Viking Village, Estonia

Left Tallinn in the pouring rain this morning.  Not so much pouring rain as frozen rain.  It was a bit on the miserable and bloody cold side, and we are driving to Riga today, so I was really hoping it didn’t keep up. We had decided to stop by a place called, Viikingite Küla – or Viking Village – on our way out of Tallinn, more out of curiosity than anything else.  It is a large area of land that sounds like it started off as a restaurant and reenactment tournament area that has grown into a bit of a local ‘theme’ park (though I am reluctant to use the word, as images of Medieval Times pop into mind immediately).
It was interesting to see what some really motivated and moderately well-monied Viking era enthusiasts could come up with up.  I knew it was going to potentially be a bit ‘medJevial’ with a capital J, but had made my mind up to view it through a, ‘Would my friends and I have a good time doing medieval stuff in this space?’ lens.  The answer is a resounding ‘HELLS YES!’  It is not the most authentically researched Viking village someone could have come up with, and it is not as meticulous on the details as your average Lochac Laurel would applaud – but it looked like a great place to be able to hold a camping event with a couple of hundred people.

There was a trout stream for fishing, though I imagine if it weren’t being used to supply the restaurant, and the weather was warmer than the current 7C feels like 3C, it would be great for swimming. There is a large children’s play fort: With cubby houses in various sizes for kids of varying ages.Poles for climbing and sliding about on.
A couple of different forts connected by a rope bridge, a bucking boar underneath over a sandpit.
Some more climbing equipment. A longship for children to go conquer the seven seas. A larger fort for older children equipped with shields and swords.All up – I think our kids would have had a rollicking good time here.  There was a sign out front of the playground saying that it had won some national awards for playground structures (couldn’t quite make out the details – but it was obviously a winner).

Not far around the complex from there was a large open area with viewing pavilion/bleacher type seating that would obviously make a great tournament field.
It also gets used for archery and for axe throwing (don’t worry about signing an indemnity at the gate – they have a blanket, ‘anything that happens to you here is your problem’ policy, up to and including drowing!). The tournament field was about 30 x 10 and would be great for SCA style tourneys.  Even large ones like FAT at Festival. I’m not sure how long this village has been here – but it has lived through a few harsh winters and was in need of some love and attention and repairs here and there.  A few rotted timbers were apparent in the roof structures and it could use a good oil, but the overall effect of the spaces were pretty good in my opinion. Oh and they have totally tame fluffy bunnies everywhere that are not at all bothered by the people. The other end of the trout stream. Shaman style teepee for a see-er or something?  I don’t know. Not a lot of the information we could put our hands on was in English. A ‘period’ game where men throw a stick through the female figure’s ‘slot’, and women throw a hoop onto the male figure’s ‘rod’.  Would never fly in the SCA – people would get too uptight about the gender representations or something!  😛  More fuzzy bunnies.They have a longboat that people can hire and take canoeing around a creeky system.  It holds up to 13 people and you need at least four to row it.Private picnic pavilion spaces that can be hired and you can do your own BBQ or self catering.  The walk back across the creek to the tavern/restaurant area. A small outdoor beer garden space which is currently unoccupied, due to 1) it being early morning, and 2) it being bloody cold!We thought we would pop in the tavern and have a warming hot drink before we had to hit the road.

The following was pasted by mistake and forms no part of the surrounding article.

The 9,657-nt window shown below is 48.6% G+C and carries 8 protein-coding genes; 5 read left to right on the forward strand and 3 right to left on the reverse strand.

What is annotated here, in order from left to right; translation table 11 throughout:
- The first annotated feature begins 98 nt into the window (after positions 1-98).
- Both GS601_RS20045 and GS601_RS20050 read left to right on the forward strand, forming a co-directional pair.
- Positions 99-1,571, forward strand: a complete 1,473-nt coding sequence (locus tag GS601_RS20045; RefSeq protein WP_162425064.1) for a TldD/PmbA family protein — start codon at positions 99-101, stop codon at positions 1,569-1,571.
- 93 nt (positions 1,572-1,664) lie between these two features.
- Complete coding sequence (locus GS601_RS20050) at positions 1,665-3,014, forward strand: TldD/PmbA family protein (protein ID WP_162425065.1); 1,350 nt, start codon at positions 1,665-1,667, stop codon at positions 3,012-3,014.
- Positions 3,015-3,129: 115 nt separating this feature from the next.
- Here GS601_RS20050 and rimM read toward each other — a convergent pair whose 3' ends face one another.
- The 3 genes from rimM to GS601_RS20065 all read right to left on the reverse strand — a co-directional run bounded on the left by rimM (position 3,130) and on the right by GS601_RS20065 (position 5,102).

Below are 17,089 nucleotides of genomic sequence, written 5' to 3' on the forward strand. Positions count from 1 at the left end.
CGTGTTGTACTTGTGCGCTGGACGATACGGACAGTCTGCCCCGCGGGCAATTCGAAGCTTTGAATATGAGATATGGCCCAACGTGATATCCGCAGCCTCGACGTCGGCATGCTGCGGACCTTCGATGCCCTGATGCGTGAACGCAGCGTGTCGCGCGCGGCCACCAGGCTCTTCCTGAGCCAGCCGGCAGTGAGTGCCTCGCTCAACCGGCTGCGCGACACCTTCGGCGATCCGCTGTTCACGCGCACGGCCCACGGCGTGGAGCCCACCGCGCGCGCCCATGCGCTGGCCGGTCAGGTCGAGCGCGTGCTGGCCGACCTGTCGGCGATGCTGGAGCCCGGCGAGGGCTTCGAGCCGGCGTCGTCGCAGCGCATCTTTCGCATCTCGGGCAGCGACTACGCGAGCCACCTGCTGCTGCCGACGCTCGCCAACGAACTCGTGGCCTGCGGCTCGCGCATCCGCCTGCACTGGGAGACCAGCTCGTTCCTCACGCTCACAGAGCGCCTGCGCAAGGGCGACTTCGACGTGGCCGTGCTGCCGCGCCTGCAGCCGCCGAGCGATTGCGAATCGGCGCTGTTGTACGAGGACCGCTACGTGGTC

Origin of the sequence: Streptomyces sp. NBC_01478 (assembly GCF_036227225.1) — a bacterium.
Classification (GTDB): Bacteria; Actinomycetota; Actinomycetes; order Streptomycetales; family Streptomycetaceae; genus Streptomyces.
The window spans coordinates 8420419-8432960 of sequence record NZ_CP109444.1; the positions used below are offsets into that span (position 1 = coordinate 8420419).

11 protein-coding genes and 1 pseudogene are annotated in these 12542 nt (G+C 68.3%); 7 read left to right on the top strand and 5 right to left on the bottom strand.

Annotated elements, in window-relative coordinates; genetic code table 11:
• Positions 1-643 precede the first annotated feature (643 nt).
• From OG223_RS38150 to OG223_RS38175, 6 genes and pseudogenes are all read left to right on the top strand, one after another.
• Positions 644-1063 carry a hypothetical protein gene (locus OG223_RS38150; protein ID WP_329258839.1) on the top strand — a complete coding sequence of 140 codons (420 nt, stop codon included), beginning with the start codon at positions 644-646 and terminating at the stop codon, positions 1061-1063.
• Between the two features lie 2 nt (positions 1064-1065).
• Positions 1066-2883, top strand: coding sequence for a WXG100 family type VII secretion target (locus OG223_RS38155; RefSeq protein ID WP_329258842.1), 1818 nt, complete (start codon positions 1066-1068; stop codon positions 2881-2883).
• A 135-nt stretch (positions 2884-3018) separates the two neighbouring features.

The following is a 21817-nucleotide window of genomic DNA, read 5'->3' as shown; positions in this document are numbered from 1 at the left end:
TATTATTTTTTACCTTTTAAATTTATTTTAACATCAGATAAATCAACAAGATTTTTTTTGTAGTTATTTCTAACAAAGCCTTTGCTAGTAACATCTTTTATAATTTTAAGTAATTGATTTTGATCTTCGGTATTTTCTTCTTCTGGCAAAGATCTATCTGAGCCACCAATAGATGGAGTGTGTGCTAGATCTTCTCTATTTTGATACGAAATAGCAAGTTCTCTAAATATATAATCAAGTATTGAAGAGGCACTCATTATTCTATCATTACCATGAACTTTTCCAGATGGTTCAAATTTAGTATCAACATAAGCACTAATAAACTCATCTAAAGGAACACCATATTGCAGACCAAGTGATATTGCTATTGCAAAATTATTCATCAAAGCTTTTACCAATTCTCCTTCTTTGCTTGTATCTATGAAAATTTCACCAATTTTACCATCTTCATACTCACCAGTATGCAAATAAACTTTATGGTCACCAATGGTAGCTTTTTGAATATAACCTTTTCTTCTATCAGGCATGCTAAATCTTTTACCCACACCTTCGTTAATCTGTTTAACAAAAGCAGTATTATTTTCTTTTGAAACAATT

There were lots of small spaces and large spaces to suit different groups – this one had a roof height of barely 5 feet, and was either designed for kids or for very intimate dining groups! We had a look at the menu and were tempted to have an early lunch snack.  I ordered the field mushrooms on rye bread…and yale ordered some sort of beef dumplings.  It was very tasty and well presented. I know yale would disagree with me when I say I thought the Viking Village was awesome.  He felt it was a bit too twee (and it is), but I have had medieval fun in places that looked a whole lot less likely than this place – you know like an old shearing shed, or a basketball court hidden by a gazillion banners.  So, if you take it for what it is, a medieval styled space that hasn’t been documented to within an inch of its life designed for good times – then yes, I think you’d have a grand old time here.  It would be great fun to come with a large group of friends all dressed up and have big feast/banquet… which is exactly what the place caters for. After our warming drinks and a sit by the fire for half an hour to warm up – we hit the road and were heading through the Lithuanian countryside, pottering around some back roads before we would end up on the highways again.